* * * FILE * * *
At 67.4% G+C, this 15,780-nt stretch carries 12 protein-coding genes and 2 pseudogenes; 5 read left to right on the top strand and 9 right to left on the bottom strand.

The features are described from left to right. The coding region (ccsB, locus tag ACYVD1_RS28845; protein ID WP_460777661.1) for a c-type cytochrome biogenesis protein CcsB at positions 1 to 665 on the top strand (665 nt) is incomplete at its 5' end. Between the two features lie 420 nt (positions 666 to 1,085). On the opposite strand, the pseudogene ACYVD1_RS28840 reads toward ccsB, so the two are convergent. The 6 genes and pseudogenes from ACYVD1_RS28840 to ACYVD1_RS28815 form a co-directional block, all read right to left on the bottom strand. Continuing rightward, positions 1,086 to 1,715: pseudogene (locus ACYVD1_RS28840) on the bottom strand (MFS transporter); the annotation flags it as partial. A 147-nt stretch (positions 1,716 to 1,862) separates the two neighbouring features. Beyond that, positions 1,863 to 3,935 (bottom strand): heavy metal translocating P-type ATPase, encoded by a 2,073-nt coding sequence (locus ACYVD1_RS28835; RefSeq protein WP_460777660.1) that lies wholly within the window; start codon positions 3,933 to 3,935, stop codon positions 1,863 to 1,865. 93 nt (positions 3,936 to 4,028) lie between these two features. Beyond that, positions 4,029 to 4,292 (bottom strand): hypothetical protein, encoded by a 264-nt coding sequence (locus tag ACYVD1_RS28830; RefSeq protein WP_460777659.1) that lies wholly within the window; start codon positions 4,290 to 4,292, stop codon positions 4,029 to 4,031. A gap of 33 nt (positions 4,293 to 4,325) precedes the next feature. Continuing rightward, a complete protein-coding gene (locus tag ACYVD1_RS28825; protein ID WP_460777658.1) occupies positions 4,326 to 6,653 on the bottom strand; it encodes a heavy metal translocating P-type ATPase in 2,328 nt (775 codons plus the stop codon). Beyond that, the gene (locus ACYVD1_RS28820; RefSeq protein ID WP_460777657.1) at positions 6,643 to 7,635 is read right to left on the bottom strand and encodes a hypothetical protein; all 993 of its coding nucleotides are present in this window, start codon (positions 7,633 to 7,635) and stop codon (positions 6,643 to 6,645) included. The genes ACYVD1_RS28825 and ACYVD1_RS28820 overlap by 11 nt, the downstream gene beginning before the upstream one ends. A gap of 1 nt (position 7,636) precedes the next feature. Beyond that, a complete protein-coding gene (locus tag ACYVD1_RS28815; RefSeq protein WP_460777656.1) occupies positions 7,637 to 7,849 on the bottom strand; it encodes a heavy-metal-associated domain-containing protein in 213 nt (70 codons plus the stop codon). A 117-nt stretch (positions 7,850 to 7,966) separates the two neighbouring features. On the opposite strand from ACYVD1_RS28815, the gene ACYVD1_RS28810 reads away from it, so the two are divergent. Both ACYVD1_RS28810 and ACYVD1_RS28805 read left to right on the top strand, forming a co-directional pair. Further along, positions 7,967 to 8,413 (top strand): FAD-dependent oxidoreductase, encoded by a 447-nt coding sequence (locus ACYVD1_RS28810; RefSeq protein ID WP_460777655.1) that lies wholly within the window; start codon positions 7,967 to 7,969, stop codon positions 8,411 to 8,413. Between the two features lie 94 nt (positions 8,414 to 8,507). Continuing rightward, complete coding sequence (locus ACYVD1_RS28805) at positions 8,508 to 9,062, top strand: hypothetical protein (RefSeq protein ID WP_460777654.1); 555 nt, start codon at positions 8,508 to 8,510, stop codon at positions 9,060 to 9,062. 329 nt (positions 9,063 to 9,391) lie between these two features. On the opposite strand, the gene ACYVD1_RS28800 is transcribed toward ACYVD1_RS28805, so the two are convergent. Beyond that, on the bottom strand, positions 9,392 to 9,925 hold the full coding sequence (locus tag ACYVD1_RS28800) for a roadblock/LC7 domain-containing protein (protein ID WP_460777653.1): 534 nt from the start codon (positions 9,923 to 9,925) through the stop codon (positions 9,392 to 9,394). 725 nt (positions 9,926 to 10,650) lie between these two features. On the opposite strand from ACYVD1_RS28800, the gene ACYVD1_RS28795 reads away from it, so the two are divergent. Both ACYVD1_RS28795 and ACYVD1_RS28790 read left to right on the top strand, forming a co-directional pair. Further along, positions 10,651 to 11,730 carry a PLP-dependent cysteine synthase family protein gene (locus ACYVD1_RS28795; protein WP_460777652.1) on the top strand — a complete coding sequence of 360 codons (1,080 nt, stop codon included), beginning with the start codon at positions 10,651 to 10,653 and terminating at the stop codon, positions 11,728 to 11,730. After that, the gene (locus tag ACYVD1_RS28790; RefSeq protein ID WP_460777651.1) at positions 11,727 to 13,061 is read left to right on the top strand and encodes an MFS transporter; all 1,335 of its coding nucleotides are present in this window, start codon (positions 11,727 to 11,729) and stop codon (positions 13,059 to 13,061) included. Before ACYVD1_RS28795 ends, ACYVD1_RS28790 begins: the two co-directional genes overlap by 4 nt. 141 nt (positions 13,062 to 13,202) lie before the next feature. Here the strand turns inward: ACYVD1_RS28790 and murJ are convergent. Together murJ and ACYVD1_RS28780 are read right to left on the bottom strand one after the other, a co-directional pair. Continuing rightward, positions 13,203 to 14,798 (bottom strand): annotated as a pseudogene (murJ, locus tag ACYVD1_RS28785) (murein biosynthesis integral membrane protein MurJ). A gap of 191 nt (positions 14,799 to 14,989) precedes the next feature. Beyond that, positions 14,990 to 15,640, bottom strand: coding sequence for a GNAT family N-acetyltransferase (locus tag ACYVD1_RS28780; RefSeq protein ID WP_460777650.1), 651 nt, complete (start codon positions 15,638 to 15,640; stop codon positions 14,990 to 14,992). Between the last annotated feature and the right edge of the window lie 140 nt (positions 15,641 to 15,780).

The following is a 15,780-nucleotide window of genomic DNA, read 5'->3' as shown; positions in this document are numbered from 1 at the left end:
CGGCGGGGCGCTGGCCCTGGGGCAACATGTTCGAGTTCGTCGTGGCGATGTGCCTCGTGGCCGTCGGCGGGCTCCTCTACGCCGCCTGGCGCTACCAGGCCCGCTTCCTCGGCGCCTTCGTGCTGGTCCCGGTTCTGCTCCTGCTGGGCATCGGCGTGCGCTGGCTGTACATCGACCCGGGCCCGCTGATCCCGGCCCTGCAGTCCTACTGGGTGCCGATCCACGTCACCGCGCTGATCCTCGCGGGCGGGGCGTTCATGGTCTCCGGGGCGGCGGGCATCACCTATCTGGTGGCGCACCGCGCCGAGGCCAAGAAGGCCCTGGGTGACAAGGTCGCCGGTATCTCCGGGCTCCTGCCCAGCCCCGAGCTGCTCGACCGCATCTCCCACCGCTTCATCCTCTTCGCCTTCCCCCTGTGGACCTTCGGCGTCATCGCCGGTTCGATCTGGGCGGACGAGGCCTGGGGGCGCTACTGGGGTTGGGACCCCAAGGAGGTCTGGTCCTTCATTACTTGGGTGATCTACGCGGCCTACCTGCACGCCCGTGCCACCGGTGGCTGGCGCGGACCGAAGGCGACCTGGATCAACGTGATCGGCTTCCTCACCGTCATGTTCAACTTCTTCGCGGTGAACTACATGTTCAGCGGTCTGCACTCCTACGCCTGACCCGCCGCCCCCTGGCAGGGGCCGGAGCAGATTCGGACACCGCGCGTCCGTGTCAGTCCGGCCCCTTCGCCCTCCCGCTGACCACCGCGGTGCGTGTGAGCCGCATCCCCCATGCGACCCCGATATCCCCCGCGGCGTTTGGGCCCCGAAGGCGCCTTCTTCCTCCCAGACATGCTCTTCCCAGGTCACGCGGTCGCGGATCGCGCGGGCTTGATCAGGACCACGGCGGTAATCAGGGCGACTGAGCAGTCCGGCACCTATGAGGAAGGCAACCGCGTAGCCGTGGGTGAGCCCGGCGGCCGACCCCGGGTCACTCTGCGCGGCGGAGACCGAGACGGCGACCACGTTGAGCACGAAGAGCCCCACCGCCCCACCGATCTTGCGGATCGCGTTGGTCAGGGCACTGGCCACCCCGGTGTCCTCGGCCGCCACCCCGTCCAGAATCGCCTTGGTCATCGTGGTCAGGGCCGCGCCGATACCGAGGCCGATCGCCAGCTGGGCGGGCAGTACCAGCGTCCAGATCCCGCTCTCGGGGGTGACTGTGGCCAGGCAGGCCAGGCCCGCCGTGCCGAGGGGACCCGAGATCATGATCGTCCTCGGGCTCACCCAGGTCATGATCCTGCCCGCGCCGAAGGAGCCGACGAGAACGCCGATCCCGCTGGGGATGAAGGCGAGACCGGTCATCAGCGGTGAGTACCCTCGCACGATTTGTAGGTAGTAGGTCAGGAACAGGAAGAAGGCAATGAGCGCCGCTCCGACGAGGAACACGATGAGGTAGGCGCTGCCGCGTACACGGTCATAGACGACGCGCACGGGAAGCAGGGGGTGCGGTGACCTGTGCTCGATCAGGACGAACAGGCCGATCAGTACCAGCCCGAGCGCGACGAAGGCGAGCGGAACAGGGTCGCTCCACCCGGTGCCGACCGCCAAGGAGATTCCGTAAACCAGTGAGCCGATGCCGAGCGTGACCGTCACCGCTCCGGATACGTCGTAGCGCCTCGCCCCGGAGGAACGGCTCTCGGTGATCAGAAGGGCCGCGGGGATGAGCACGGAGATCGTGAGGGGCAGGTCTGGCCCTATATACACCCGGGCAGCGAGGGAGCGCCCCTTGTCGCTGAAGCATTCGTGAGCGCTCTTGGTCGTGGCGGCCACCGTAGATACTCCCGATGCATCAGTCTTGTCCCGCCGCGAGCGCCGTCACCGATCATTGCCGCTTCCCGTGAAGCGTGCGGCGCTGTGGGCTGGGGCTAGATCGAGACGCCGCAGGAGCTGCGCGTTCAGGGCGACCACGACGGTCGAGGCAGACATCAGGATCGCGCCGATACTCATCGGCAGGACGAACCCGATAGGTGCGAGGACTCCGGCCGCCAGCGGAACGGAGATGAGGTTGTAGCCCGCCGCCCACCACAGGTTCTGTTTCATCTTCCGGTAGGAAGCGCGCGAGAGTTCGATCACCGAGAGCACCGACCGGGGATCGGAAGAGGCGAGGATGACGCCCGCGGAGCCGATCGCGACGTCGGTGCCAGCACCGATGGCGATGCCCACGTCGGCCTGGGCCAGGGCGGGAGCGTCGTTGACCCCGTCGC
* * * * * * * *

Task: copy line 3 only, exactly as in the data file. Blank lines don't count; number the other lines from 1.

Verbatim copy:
The following is a 15,780-nucleotide window of genomic DNA, read 5'->3' as shown; positions in this document are numbered from 1 at the left end: